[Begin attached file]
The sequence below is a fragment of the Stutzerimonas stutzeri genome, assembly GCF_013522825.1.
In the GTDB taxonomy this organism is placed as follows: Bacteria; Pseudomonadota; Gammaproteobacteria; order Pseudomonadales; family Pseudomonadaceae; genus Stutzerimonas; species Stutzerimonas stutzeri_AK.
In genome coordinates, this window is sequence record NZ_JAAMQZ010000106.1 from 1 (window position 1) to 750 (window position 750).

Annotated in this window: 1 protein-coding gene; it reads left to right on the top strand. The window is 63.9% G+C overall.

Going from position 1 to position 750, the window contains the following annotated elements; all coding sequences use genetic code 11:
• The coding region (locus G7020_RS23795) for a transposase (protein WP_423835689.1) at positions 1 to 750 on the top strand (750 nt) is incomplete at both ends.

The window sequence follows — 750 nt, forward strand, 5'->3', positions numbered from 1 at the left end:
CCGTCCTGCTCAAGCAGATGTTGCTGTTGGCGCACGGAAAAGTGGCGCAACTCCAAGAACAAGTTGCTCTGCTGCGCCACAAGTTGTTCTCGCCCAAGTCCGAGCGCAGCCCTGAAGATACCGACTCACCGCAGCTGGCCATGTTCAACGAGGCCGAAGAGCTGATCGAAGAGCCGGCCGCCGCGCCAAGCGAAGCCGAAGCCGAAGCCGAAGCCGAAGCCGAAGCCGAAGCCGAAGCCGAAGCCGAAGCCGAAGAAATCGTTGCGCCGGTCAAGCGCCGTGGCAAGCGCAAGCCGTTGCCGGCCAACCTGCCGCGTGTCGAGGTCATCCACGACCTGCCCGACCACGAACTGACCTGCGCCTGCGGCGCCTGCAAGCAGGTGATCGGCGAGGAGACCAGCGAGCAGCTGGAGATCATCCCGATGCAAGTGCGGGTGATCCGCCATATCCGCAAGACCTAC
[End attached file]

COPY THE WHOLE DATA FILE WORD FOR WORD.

The sequence below is a fragment of the Stutzerimonas stutzeri genome, assembly GCF_013522825.1.
In the GTDB taxonomy this organism is placed as follows: Bacteria; Pseudomonadota; Gammaproteobacteria; order Pseudomonadales; family Pseudomonadaceae; genus Stutzerimonas; species Stutzerimonas stutzeri_AK.
In genome coordinates, this window is sequence record NZ_JAAMQZ010000106.1 from 1 (window position 1) to 750 (window position 750).

Annotated in this window: 1 protein-coding gene; it reads left to right on the top strand. The window is 63.9% G+C overall.

Going from position 1 to position 750, the window contains the following annotated elements; all coding sequences use genetic code 11:
• The coding region (locus G7020_RS23795) for a transposase (protein WP_423835689.1) at positions 1 to 750 on the top strand (750 nt) is incomplete at both ends.

The window sequence follows — 750 nt, forward strand, 5'->3', positions numbered from 1 at the left end:
CCGTCCTGCTCAAGCAGATGTTGCTGTTGGCGCACGGAAAAGTGGCGCAACTCCAAGAACAAGTTGCTCTGCTGCGCCACAAGTTGTTCTCGCCCAAGTCCGAGCGCAGCCCTGAAGATACCGACTCACCGCAGCTGGCCATGTTCAACGAGGCCGAAGAGCTGATCGAAGAGCCGGCCGCCGCGCCAAGCGAAGCCGAAGCCGAAGCCGAAGCCGAAGCCGAAGCCGAAGCCGAAGCCGAAGCCGAAGCCGAAGAAATCGTTGCGCCGGTCAAGCGCCGTGGCAAGCGCAAGCCGTTGCCGGCCAACCTGCCGCGTGTCGAGGTCATCCACGACCTGCCCGACCACGAACTGACCTGCGCCTGCGGCGCCTGCAAGCAGGTGATCGGCGAGGAGACCAGCGAGCAGCTGGAGATCATCCCGATGCAAGTGCGGGTGATCCGCCATATCCGCAAGACCTAC